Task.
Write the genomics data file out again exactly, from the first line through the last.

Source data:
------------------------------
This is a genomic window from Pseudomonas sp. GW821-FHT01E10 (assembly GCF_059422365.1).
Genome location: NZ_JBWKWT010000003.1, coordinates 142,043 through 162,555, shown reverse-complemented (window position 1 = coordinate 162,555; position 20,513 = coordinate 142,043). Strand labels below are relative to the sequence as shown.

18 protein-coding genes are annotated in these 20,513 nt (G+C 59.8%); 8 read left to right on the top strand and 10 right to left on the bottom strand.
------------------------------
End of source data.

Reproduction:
This is a genomic window from Pseudomonas sp. GW821-FHT01E10 (assembly GCF_059422365.1).
Genome location: NZ_JBWKWT010000003.1, coordinates 142,043 through 162,555, shown reverse-complemented (window position 1 = coordinate 162,555; position 20,513 = coordinate 142,043). Strand labels below are relative to the sequence as shown.

18 protein-coding genes are annotated in these 20,513 nt (G+C 59.8%); 8 read left to right on the top strand and 10 right to left on the bottom strand.